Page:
8 Chapter Three, Section 5, and Chapter Five, Section 5.2.1 of Part IV of the Guidelines for Patent Examination (2010).
Design Examination Department of the Patent Office, CNIPA (2015). Design Patent Application and Protection (p. 118). Intellectual Property Publishing House.
9 See, e.g., the CNIPA's Invalidation Decision No. 15726. The Administrative Ruling No. Gaoxingzhongzi 1266/2011 upheld the First-Instance Judgment and the Invalidation Decision.
10 Wang Jinsong. On the conflict of intellectual property rights. In Tan Xiaoqing (editor-in-chief) (2004), Study on Theories and Judgments Concerning Conflict of Intellectual Property Rights (p.4). Suzhou University Press.
11 See, e.g., Article 15 of Several Provisions of the Supreme People's Court on Issues Concerning Application of Law on Adjudication of Patent Disputes (2015).
12 For instance, Article 43.3 of the Trademark Law (2019) reads “a trademark license, if not recorded, cannot be used against a third party acting in good faith”. Generally speaking, a patent license has a similar effect. In addition, the relationship between a previously used trademark and a later registered trademark actually falls into the circumstances where the subsequent right takes priority over the prior right.
Feng Shujie (2019). Limiting rights of registered trademark: The way-out for reforming the prior used trademark system. Intellectual Property, 8.
13 The Guiding Opinions on Effectively Regulating the Exercise of Discretionary Power in Trial and Enforcement and Guaranteeing the Uniform Application of Law issued by the Supreme People's Court on 28 February 2012 (No. Fa fa 7/2012).
14 Zhang Pinghua (2006). On conflict of rights. Science of Law, 6, 69.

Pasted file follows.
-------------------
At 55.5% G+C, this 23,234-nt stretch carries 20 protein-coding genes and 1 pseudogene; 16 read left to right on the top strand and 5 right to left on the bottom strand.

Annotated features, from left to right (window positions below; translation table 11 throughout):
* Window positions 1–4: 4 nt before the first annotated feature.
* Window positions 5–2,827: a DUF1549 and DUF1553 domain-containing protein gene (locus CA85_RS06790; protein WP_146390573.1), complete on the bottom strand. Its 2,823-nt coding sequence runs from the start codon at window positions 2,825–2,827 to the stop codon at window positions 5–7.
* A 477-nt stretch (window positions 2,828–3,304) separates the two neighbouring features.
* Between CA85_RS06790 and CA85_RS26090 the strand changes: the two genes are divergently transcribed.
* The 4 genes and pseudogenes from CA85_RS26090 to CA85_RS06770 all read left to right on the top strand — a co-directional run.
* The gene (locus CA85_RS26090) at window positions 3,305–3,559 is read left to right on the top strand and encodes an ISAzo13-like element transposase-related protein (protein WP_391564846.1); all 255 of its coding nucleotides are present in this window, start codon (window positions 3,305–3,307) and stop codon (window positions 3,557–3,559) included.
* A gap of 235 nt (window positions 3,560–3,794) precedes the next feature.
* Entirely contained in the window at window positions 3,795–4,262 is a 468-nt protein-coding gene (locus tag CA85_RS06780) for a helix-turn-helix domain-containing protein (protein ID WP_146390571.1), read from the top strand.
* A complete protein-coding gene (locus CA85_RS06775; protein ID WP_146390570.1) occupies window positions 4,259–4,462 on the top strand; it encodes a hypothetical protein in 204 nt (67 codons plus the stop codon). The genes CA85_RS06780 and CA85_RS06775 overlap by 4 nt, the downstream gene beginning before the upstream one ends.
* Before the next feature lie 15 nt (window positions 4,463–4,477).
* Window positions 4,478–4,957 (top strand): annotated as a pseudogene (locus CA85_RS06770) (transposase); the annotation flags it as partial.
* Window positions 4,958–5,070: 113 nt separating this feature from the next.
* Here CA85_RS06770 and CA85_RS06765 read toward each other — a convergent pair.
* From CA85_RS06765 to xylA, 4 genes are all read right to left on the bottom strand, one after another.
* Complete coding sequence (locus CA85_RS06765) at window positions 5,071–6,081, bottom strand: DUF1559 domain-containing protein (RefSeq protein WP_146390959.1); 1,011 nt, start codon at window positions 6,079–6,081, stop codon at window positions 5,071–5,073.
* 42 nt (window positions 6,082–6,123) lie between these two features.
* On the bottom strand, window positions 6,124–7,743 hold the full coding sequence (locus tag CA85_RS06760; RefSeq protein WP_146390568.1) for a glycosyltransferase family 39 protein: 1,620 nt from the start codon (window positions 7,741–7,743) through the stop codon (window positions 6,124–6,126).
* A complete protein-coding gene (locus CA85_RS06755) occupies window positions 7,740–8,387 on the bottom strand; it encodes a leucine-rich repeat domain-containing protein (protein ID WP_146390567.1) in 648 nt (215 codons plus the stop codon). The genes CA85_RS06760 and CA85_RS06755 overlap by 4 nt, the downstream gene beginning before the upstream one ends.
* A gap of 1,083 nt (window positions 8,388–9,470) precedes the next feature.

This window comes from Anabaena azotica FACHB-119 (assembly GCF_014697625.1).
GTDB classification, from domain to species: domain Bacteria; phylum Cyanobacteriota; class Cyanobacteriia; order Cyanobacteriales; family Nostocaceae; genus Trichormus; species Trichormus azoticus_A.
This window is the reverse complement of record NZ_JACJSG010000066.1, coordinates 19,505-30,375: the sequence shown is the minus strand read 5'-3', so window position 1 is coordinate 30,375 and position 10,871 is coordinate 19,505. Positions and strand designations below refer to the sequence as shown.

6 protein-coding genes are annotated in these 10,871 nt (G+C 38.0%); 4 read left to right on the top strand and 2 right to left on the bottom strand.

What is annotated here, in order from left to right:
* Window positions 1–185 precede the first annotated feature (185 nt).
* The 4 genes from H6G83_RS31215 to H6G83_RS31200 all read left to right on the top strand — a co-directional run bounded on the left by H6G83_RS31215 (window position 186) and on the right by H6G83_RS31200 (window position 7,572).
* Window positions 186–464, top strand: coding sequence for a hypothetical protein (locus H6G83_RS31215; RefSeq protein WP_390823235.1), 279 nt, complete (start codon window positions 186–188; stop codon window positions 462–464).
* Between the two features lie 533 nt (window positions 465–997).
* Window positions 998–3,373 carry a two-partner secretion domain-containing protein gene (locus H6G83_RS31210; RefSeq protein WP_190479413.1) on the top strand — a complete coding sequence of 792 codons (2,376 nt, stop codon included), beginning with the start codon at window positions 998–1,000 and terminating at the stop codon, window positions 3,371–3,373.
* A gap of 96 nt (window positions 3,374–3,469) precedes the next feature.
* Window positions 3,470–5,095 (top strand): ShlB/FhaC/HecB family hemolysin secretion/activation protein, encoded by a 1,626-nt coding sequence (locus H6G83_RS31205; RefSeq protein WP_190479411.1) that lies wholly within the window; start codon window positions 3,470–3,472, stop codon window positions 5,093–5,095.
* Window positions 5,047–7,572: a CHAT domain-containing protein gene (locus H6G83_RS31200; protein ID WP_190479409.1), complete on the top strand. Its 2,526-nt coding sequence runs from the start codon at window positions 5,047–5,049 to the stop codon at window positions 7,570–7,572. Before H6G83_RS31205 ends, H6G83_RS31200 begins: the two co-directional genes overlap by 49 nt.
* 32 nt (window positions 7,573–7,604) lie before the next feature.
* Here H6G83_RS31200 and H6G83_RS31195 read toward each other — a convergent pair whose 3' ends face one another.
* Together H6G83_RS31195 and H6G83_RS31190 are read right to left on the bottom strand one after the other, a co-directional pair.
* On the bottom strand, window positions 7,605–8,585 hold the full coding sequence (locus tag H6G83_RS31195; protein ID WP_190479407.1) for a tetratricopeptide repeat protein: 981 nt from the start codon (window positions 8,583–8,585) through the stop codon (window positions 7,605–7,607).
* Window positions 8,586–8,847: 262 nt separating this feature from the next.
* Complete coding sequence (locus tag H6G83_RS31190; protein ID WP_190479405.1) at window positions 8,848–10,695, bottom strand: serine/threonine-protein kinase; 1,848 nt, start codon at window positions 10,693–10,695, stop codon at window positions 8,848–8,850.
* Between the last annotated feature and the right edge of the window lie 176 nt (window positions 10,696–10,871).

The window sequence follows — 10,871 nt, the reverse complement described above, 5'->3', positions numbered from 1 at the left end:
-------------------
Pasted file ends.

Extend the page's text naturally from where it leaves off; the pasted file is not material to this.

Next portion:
15 Zhu Li (2018). Relative grounds for invalidation and optimization of design patent invalidation system---Centered on conflict of rights. In China Patents & Trademarks, 2, 4 and 8. “Conflict of rights is in fact an infringement dispute”, and “when judging whether conflict of rights exists, the key issue is whether the exploitation of the disputed design patent will infringe other's prior right”.
16 Feng Xiaoqing (2004). Research on Frontier Issues of Intellectual Property Law (p. 58). People's Public Security University Publishing House.
17 Part IV, Chapter Five, Section 7 of the Guidelines for Patent Examination (2010).
18 See supra note 2.
19 The Department of Treaty and Law, CNIPA (2009). Reading Guidance on Third Amendments to the Patent Law (p. 55). Intellectual Property Publishing House.
20 Part IV, Chapter Three, Section 3.2 of the Guidelines for Patent Examination (2010). The request for invalidation shall not be accepted “where a request for invalidating a design patent is submitted on the grounds that the design patent is in conflict with a legitimate right of another individual which was acquired prior to the filing date of the patent, the petitioner fails to prove himself the prior right holder or an interested party”.
21 Examination Guidelines for Design of Japan. Part III, Chapter VI “Unregistrable Design”, Sections 1 and 3.3. Retrieved from https://www.jpo.go.jp/system/laws/rule/guideline/design/shinsa_kijun/document/index/isho-shinsakijun-03-06.pdf.
22 Tang Zongshun (2002). Interpretation of Patent Law (revised edition) (pp. 170-171). Intellectual Property Publishing House.